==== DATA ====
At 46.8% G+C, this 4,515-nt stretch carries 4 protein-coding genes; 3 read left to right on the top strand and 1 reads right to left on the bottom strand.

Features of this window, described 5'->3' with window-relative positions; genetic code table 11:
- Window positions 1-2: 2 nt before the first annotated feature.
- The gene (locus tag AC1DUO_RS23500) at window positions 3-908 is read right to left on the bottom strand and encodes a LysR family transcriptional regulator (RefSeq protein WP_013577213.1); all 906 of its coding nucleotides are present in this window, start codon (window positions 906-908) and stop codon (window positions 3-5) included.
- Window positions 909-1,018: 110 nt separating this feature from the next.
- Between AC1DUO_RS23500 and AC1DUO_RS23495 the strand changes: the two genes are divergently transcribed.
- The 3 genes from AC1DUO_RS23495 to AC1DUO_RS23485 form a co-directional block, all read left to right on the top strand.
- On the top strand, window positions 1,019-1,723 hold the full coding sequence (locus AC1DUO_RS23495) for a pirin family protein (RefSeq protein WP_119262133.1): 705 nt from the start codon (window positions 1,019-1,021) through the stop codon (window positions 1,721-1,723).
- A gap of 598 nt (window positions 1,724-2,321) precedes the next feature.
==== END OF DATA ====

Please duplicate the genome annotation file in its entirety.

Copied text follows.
At 46.8% G+C, this 4,515-nt stretch carries 4 protein-coding genes; 3 read left to right on the top strand and 1 reads right to left on the bottom strand.

Features of this window, described 5'->3' with window-relative positions; genetic code table 11:
- Window positions 1-2: 2 nt before the first annotated feature.
- The gene (locus tag AC1DUO_RS23500) at window positions 3-908 is read right to left on the bottom strand and encodes a LysR family transcriptional regulator (RefSeq protein WP_013577213.1); all 906 of its coding nucleotides are present in this window, start codon (window positions 906-908) and stop codon (window positions 3-5) included.
- Window positions 909-1,018: 110 nt separating this feature from the next.
- Between AC1DUO_RS23500 and AC1DUO_RS23495 the strand changes: the two genes are divergently transcribed.
- The 3 genes from AC1DUO_RS23495 to AC1DUO_RS23485 form a co-directional block, all read left to right on the top strand.
- On the top strand, window positions 1,019-1,723 hold the full coding sequence (locus AC1DUO_RS23495) for a pirin family protein (RefSeq protein WP_119262133.1): 705 nt from the start codon (window positions 1,019-1,021) through the stop codon (window positions 1,721-1,723).
- A gap of 598 nt (window positions 1,724-2,321) precedes the next feature.